Honey can be produced from sugar water.  It does not have the benefits of pollen and other elements from the flowers.  Bees don’t even have to leave their hives to get it.  The reason some beekeepers would use sugar water could be cost, convenience or environment.  If you have your bee in a location without any bee food, they have to feed them sugar water.  We think this is bad for the bees and bad for people.

            The no sugar water approach (Wild flowers make the nectar) – To be honest we will feed our bees a mixture of sugar, thyme, salt and chamomile tea in the summer if there is no bee food around and AFTER the honey harvest.  Particularly during the honey flow, our bees can find plenty of food.  But during the summer months when everything is past bloom and before the fall/autumn nectar flow, our bees may be hungry.  We carefully examine their nectar stores and if deemed insufficient, we feed them until they can find good bee food again.  Fortunately with a wide open field in a rural setting, they seem to be doing really well.  Therefore, the honey we obtain from our bees is wild flower honey with a unique flavor and color.  It is full of pollen and propolis which is healthy for people.

We filter the honey with a 600 micron filter - Pollen grains vary in shape, coloration and size. The smallest grain of pollen belongs to the alpine forget-me-not, measuring three micrometers. The largest is from the cucumber flower, measuring at around 200 microns.  Read more:
Pollen Grain Size Facts |

If you look at the picture below you will see honey directly from our hive.  The white specs are wax cappings from the end of each honey producing cell.

We use a Hackler Honey Punch which punches little holes in the end of each honey cell.  After the frame is put into the honey extractor, the wax cappings just flow with the honey.  We use the 600 micron filter to remove this wax from the honey.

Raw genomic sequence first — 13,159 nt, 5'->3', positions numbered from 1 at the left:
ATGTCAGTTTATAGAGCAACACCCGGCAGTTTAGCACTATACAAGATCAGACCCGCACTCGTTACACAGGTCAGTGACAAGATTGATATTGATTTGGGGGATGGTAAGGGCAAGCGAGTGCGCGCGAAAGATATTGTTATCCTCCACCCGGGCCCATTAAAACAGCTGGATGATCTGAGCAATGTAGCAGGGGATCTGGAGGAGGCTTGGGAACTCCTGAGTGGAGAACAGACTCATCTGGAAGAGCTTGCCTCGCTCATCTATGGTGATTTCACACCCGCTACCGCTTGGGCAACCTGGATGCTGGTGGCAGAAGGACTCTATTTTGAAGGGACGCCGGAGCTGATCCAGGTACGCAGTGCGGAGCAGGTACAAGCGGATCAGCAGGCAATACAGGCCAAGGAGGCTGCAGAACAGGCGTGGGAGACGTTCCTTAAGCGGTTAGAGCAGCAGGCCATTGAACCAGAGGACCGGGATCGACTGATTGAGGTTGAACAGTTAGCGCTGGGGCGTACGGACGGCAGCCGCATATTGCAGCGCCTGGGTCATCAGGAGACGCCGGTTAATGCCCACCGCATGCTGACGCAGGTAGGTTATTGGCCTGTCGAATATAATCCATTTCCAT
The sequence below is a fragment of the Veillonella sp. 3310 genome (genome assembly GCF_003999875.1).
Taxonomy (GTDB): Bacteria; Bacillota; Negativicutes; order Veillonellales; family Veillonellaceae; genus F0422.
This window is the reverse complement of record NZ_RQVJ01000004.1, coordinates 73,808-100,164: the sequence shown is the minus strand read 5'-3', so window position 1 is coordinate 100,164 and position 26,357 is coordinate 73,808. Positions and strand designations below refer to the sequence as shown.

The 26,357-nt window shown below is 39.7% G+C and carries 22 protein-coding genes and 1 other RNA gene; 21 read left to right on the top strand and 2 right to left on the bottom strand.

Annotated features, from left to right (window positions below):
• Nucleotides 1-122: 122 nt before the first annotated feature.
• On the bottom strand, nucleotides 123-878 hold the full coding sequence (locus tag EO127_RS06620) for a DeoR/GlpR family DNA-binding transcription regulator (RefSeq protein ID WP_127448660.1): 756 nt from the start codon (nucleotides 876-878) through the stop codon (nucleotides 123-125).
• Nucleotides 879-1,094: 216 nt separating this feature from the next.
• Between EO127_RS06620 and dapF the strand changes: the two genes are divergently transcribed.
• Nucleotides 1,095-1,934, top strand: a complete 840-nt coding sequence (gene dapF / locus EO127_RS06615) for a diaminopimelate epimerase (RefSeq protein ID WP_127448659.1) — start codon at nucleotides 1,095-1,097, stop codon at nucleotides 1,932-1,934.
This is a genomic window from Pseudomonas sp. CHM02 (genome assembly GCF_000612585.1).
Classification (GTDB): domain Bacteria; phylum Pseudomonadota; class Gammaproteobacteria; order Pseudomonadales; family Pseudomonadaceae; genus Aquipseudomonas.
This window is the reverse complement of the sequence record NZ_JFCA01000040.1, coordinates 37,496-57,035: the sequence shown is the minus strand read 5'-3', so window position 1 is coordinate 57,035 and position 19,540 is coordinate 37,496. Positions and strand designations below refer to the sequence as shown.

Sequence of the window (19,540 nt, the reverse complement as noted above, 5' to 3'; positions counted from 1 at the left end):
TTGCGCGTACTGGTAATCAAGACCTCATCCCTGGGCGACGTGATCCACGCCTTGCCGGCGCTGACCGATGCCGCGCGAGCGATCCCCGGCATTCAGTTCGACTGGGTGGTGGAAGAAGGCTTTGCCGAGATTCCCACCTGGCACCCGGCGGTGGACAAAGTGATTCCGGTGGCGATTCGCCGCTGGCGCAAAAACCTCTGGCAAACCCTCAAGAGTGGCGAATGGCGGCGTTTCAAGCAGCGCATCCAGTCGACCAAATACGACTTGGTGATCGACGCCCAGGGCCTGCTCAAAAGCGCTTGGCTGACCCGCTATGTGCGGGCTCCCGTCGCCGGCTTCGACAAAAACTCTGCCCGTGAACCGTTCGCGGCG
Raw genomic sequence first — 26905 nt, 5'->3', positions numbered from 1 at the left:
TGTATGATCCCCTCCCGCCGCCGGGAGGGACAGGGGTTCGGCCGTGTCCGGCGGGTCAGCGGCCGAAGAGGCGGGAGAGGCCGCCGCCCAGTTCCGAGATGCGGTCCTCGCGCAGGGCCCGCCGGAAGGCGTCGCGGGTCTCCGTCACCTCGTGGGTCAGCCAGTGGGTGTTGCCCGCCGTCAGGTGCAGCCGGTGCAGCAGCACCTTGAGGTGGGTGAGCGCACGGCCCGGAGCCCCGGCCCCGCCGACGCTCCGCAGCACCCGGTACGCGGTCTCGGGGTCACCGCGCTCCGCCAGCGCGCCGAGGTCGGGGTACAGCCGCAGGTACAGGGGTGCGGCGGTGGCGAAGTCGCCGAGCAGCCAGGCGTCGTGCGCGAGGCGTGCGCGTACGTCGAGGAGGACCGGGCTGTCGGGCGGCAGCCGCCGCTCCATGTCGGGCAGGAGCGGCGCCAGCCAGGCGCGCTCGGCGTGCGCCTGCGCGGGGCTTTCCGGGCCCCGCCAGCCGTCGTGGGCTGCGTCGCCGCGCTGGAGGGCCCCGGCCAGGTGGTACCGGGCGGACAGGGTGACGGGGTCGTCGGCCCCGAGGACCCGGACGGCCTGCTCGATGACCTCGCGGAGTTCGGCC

That’s it.  We hate to use words like “PURE” but as you can read from our process it doesn’t get much “PURER” than that.

We prefer glass to bottle our honey – Honey does NOT react to glass and like “PURE” water just seems to taste better in glass.  According to our best information, the honey you receive from Plan Bee will last indefinitely. 

Questions to ask of those selling you honey
#1 – Where are your beehives?  I don’t care much where they bottle it but if you are counting on “local honey” you want to know where the hives are. (Ours are located in Liberty, NC)
#2 – Do you use chemicals in your hives?  That’s a yes or no.  (Again, our answer is no.)

Hope this helps and if you have other questions, please reach out to us via email.

If you post a neat comment, it might earn you some Plan Bee honey.  Wouldn't that bee a sweet deal.

Like beekeeper Geno says, "Hope to see you by the hive."


  1. This certainly is an enlightened approach to managing bees! You can't find honey like this in retail outlets and I'd like to see more made available to the public.

  2. Already had a comment regarding the information about honey being okay for diabetics. One great source for additional studies is

    If you read the article you will note that not all honey has the same glycemic index. At some point I will do a post on overseas honey vs local honey. I think the Plan Bee Honey post is a good first step.

  3. My wife tries to buy local honey as well. She has always believed that local honey made by bees from local pollen helps build up allergy resistances to those local pollens. Not sure how true that is, but if it means she keeps buying local, fresh honey, I'm happy.